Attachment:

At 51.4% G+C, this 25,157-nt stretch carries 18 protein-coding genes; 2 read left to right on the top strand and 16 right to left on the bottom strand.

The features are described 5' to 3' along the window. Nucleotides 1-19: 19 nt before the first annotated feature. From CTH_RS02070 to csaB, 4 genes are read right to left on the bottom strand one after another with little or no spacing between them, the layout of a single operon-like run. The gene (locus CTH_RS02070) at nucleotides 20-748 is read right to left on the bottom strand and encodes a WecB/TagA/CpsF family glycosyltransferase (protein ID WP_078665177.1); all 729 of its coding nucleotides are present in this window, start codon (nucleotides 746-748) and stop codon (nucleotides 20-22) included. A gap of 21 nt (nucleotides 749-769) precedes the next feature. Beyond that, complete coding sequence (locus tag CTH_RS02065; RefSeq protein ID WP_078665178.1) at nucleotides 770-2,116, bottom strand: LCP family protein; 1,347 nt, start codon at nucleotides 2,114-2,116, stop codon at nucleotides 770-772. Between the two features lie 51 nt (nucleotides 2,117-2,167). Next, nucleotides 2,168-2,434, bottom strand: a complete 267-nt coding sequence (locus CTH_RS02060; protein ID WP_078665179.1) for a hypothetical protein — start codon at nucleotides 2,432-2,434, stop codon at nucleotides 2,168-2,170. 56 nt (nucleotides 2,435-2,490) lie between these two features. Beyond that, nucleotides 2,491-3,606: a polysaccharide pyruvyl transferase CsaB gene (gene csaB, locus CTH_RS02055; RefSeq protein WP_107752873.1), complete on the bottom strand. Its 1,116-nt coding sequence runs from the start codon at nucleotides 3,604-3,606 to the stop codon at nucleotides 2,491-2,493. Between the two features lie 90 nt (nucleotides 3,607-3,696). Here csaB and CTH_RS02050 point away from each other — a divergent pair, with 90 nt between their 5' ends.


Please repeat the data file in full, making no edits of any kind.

At 51.4% G+C, this 25,157-nt stretch carries 18 protein-coding genes; 2 read left to right on the top strand and 16 right to left on the bottom strand.

The features are described 5' to 3' along the window. Nucleotides 1-19: 19 nt before the first annotated feature. From CTH_RS02070 to csaB, 4 genes are read right to left on the bottom strand one after another with little or no spacing between them, the layout of a single operon-like run. The gene (locus CTH_RS02070) at nucleotides 20-748 is read right to left on the bottom strand and encodes a WecB/TagA/CpsF family glycosyltransferase (protein ID WP_078665177.1); all 729 of its coding nucleotides are present in this window, start codon (nucleotides 746-748) and stop codon (nucleotides 20-22) included. A gap of 21 nt (nucleotides 749-769) precedes the next feature. Beyond that, complete coding sequence (locus tag CTH_RS02065; RefSeq protein ID WP_078665178.1) at nucleotides 770-2,116, bottom strand: LCP family protein; 1,347 nt, start codon at nucleotides 2,114-2,116, stop codon at nucleotides 770-772. Between the two features lie 51 nt (nucleotides 2,117-2,167). Next, nucleotides 2,168-2,434, bottom strand: a complete 267-nt coding sequence (locus CTH_RS02060; protein ID WP_078665179.1) for a hypothetical protein — start codon at nucleotides 2,432-2,434, stop codon at nucleotides 2,168-2,170. 56 nt (nucleotides 2,435-2,490) lie between these two features. Beyond that, nucleotides 2,491-3,606: a polysaccharide pyruvyl transferase CsaB gene (gene csaB, locus CTH_RS02055; RefSeq protein WP_107752873.1), complete on the bottom strand. Its 1,116-nt coding sequence runs from the start codon at nucleotides 3,604-3,606 to the stop codon at nucleotides 2,491-2,493. Between the two features lie 90 nt (nucleotides 3,607-3,696). Here csaB and CTH_RS02050 point away from each other — a divergent pair, with 90 nt between their 5' ends.